Now that March Break and Easter are behind us, and the market has had time to absorb the new federal mortgage ‘stress test’ rules and the provincial housing regulations, I’m hoping that we get going with the spring market! If you plan to buy or sell any time soon, feel free to get in touch.

February 2018 Market Review

March 13th, 2018 Posted by Blog, Market Review No Comment yet

Once again, there’s a lot of noise and nonsense about the Toronto real estate market. Headlines with words like “plummet” and “slump” make it seem as though the market is in bad shape. It’s not.

Firstly, we typically compare a month (e.g. February) to the same month a year earlier. That’s usually a good measure that captures relative seasonal ups and downs – an apples-to-apples comparison – and it’s a long enough time frame to give us a view of the direction of things. However, when something unusual happens, like the massive price spike we saw in the first quarter of 2017, that measure gets skewed. Last February saw prices jump up 27.7% over February 2016. That was crazy, and it was a good thing that the market came back down in the following months. As I have written previously, 2017 was quite a roller coaster, so as we go through 2018 and do our usual one-year-ago comparison, we have to keep that in mind.

So, saying that the market is in negative territory is wrong. We have to take a broader look – or, put another way, look back a little further, and see how current prices look longer-term. TREB did that in their monthly report. Compared to February 2016, when the average sale price was $685,278, we are up 12%. Not too shabby.

Now, let’s look back over the last few months. The average sale price back in November was $761,757; in December it was $735,021; in January, 2018 it was $736,783; February was $767,818. I think the numbers over the last few months reflect the typical seasonal dip that happens every year. Situation: normal.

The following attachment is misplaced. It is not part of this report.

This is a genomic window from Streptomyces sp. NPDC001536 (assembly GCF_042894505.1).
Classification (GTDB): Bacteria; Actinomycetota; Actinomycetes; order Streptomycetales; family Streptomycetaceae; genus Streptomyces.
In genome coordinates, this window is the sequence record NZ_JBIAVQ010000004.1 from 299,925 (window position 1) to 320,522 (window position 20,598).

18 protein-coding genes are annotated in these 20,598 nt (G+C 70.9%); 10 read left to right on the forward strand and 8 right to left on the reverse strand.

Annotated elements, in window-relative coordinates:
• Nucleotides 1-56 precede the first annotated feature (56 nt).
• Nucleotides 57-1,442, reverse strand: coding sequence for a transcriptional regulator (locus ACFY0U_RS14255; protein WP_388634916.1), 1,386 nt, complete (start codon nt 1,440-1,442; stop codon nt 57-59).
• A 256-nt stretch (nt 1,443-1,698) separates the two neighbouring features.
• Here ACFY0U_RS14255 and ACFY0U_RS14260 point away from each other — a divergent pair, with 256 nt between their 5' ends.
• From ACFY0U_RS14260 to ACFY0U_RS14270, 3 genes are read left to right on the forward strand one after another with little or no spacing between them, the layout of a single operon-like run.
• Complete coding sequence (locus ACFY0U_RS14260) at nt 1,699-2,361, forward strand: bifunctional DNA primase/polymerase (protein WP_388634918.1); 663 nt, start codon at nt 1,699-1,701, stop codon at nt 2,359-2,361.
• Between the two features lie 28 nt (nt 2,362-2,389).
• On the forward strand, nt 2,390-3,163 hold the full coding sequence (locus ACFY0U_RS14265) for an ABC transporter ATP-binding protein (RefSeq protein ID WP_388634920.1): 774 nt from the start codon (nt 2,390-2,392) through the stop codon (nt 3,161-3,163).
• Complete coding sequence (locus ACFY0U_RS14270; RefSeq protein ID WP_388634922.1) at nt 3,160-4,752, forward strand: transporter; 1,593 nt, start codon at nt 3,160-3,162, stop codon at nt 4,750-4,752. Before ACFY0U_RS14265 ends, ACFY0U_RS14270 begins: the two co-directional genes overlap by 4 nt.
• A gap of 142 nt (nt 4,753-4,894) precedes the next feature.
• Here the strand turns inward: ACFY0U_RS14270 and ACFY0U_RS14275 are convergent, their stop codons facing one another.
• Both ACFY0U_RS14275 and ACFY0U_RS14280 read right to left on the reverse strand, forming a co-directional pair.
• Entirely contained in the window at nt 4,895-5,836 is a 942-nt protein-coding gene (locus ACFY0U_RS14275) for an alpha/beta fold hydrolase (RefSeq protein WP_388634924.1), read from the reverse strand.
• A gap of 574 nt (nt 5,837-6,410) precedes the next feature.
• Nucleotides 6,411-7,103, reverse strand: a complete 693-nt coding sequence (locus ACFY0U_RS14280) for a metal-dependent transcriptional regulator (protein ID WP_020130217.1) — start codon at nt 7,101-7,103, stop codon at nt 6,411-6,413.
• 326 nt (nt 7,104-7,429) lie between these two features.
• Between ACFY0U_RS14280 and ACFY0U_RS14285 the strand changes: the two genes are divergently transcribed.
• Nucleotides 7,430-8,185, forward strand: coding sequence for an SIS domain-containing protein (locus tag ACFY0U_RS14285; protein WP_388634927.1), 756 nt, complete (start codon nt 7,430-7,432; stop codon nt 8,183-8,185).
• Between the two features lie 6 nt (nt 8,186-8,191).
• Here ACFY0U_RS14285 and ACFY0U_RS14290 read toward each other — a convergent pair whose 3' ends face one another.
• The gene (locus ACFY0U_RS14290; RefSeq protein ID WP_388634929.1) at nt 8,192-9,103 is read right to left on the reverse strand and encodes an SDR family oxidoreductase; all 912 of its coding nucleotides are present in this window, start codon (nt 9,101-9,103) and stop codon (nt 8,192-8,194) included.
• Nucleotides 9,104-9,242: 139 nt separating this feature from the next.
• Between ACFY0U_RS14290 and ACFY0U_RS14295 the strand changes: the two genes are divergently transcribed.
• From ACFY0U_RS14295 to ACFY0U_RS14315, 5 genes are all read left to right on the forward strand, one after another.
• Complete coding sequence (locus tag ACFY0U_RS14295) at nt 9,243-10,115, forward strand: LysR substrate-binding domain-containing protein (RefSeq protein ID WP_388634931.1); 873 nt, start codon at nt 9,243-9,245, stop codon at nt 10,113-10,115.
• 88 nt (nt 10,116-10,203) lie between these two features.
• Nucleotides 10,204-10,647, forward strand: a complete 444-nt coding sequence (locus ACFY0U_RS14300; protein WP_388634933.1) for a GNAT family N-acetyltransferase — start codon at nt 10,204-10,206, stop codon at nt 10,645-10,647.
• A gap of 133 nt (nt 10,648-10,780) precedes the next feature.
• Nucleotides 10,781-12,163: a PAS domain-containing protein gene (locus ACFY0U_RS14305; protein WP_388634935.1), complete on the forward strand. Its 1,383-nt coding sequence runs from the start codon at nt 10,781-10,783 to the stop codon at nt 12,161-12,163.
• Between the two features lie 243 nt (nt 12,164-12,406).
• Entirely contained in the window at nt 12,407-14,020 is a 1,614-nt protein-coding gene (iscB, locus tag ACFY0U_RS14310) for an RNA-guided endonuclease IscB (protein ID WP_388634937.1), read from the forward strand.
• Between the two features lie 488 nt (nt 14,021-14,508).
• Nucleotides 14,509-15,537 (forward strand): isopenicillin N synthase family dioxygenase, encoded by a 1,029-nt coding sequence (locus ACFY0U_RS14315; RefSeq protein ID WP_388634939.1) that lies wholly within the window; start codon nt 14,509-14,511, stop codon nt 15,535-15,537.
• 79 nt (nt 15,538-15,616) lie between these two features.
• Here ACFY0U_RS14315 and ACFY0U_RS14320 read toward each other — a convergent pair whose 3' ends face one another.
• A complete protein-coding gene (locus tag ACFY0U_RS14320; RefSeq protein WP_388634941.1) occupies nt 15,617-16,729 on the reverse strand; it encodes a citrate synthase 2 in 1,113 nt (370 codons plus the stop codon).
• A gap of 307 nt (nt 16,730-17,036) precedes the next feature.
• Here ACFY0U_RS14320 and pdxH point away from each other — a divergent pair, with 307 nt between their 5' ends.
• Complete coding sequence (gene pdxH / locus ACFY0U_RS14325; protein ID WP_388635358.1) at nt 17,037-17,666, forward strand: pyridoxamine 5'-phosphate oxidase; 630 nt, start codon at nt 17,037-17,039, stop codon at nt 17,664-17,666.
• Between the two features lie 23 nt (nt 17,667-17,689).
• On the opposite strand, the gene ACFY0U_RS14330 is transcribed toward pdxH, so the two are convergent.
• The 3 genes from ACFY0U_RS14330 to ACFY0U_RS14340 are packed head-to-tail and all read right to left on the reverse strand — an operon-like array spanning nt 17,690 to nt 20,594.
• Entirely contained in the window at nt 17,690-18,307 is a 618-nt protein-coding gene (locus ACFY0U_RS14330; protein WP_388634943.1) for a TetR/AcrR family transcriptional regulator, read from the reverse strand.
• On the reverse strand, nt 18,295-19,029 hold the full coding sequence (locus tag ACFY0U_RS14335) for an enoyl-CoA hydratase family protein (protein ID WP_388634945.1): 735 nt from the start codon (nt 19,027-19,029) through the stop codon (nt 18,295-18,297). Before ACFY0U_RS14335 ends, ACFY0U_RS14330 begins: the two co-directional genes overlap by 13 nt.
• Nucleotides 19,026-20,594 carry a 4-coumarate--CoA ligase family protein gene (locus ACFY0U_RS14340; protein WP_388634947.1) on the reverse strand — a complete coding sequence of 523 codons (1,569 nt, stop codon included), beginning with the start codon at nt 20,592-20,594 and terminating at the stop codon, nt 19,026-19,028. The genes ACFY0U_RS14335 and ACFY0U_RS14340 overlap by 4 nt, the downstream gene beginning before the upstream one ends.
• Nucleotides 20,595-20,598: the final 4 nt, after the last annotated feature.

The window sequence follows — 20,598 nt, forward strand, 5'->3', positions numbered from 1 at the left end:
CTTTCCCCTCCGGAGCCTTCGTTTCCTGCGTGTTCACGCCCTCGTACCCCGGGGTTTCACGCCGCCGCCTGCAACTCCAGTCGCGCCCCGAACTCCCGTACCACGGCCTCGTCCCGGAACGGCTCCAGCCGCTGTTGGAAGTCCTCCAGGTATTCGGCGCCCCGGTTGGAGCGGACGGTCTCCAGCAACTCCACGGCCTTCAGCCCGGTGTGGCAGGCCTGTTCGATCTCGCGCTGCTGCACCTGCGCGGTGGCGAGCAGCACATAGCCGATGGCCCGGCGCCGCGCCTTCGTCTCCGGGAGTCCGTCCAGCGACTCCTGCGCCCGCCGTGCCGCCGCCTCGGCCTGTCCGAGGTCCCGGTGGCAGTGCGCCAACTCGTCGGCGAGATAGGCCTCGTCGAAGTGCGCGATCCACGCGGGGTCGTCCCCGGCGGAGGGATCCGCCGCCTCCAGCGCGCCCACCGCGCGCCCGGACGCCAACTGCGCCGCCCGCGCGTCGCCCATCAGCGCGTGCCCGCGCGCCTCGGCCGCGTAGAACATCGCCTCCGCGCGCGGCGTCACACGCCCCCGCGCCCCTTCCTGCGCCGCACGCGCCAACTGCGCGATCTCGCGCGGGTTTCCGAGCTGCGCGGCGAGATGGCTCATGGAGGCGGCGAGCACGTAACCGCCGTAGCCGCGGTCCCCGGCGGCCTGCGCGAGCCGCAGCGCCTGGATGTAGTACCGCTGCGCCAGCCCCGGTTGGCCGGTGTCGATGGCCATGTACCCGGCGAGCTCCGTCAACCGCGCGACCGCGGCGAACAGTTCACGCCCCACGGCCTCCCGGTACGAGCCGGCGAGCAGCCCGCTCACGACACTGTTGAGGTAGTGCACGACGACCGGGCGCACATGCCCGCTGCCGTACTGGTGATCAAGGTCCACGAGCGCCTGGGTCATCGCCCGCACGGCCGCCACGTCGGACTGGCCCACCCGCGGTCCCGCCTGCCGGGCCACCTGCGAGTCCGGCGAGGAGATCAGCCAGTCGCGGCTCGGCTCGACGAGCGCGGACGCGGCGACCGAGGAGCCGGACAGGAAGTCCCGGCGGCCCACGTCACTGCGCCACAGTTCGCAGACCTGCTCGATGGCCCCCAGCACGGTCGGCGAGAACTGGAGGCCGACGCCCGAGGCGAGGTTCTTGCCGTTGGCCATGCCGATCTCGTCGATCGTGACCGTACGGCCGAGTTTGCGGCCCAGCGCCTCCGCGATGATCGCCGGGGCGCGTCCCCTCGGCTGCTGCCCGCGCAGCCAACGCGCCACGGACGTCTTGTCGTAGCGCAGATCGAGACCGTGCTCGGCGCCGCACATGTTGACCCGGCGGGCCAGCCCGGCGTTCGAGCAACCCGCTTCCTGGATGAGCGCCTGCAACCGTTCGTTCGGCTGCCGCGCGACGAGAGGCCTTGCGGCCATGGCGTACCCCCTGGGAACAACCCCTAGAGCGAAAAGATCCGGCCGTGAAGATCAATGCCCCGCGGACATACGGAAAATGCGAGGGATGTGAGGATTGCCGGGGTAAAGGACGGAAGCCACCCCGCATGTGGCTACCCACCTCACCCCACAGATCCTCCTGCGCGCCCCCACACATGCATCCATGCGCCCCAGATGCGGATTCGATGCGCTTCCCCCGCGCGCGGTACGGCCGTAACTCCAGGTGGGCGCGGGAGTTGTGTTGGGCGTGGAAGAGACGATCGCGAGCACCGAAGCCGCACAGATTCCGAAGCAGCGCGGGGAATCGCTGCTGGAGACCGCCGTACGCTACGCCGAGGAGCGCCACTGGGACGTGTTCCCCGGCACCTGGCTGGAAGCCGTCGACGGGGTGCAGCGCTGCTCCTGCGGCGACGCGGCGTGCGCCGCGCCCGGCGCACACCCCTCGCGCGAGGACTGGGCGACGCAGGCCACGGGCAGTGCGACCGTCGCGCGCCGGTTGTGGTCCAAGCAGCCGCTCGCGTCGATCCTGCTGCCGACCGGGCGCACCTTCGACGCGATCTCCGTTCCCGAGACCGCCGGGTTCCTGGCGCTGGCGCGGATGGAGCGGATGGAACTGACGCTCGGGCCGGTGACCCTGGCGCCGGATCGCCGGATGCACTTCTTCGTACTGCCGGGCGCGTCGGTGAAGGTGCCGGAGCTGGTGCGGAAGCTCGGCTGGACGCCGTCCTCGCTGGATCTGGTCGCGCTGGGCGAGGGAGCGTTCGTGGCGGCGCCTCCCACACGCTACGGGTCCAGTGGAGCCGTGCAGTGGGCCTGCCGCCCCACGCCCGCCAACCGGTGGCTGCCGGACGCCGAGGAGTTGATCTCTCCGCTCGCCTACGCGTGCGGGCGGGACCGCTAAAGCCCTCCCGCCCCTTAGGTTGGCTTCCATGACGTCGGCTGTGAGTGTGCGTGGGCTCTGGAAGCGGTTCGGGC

Secondly, we also have to look at the segments. It’s certainly very interesting that sales of fully and semi-detached houses were down, as were their average sale prices. The number of sales of townhouses and condos were also down, but prices in those segments were up. As mentioned, the average price in February worked out to $767,818, compared to $876,363 last February – a drop of 12.4%. But, the average townhouse price was up 15.5% and condos were up 10.7%. It seems to me like buyers have shifted away from the highest priced housing types and ‘substituted’ for smaller, cheaper options.

Also of note, the number of new listings edged up slightly, but the overall number of listings increased significantly (147.4%). This serves as a reminder of how tight the market supply was at this time last year. Let’s look at available listings in February over the last several years:

2013 – 15,969

2014 – 14,019

2015 – 12,793

2016 – 10,902

2017 – 5,400

2018 – 13,362

This is why I’m always stressing that supply is a big problem: it declined steadily for five years, then dropped like a stone last  year, and that naturally caused a price spike. Getting the supply back up is key to a healthy market, and we are getting there.